16. Amanita

    Amanita Maester

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    Main characters don't have to be nice and kind people no. There needs to be something relatable however. Something that makes us care for the character's fate. Backstory, some traits we'd few as noble, reasons for their behavior we can understand and so on. If a character has nothing like this and shows cruel behavior, there's no real reason to follow his story.
    Reactions vary greatly from reader to reader as far as this concerned. Many of us have some "no go"-things that put us off right away but it's no the same for all of us. (With some exceptions I assume. I doubt many people would want to read a story with a child rapist as its protagonist.)
    Personally, I have trouble to get into a book if I don't care for the characters and sometimes it's happening for much less severe reasons so it's really hard to predict.
     
  17. LisaChitty

    LisaChitty Acolyte

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    I have to say that as a reader, the mc does have to have something likeable about them. They can be the meanest character possible, as long ad they have a reason for it that the reader can engage with. Otherwise, the reader is unlikely to continue
     
  18. Steerpike

    Steerpike Felis amatus Moderator

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    As far as it pertains to "the reader" in the abstract, I don't agree. Using Ballas as an example, again, he's just a complete bastard. There's not explanation or justification for it. He's a belligerent, drunken, jerk. Great book, though.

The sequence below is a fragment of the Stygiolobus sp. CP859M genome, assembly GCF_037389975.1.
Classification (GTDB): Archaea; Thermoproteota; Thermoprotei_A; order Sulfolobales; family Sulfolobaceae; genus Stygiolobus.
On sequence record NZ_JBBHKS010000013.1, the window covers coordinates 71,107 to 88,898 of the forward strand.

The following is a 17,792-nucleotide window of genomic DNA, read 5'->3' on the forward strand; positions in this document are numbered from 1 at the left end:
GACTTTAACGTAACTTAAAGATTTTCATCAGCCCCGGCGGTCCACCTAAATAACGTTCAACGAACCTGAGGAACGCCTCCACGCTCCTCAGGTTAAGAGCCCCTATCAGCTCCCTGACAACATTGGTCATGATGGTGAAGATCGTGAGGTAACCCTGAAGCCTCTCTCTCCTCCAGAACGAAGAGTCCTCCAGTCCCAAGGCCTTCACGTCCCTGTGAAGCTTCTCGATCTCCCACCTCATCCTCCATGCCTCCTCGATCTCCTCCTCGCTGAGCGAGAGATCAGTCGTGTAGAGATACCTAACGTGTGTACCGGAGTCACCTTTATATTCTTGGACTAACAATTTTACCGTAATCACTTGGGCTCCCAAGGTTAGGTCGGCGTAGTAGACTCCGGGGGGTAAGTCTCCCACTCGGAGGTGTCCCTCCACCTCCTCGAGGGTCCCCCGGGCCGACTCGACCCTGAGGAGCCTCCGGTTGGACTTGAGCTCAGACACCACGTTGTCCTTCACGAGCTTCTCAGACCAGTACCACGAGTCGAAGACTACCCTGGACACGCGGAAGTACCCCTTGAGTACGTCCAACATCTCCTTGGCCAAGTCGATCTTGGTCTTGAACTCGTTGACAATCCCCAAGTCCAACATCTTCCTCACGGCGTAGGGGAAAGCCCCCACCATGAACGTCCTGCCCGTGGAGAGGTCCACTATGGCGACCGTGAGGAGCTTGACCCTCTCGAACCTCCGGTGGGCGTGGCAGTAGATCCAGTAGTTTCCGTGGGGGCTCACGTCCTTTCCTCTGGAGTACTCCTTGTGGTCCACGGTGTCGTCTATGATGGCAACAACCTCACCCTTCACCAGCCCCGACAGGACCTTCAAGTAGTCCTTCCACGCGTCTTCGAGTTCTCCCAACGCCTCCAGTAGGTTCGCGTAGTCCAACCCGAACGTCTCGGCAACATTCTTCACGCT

19. Alex Beecroft

    Alex Beecroft Scribe

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    *I* have to like the main character. If I don't like the main character within the first two chapters I put the book down and move on to something else where I do. Life's too short to spend in the heads of unpleasant people. However that doesn't mean you can't have a serial killer MC. It just means you've got to get the reader to like him - maybe he enjoys his work so much that they can't help but enjoy his joie de vivre, or maybe he's been hurt so much they can't help but pity him, or he's got so much that's otherwise good in him that they can't help but wish he could be saved from himself, or he's just so clever that it's a joy watching him work, etc.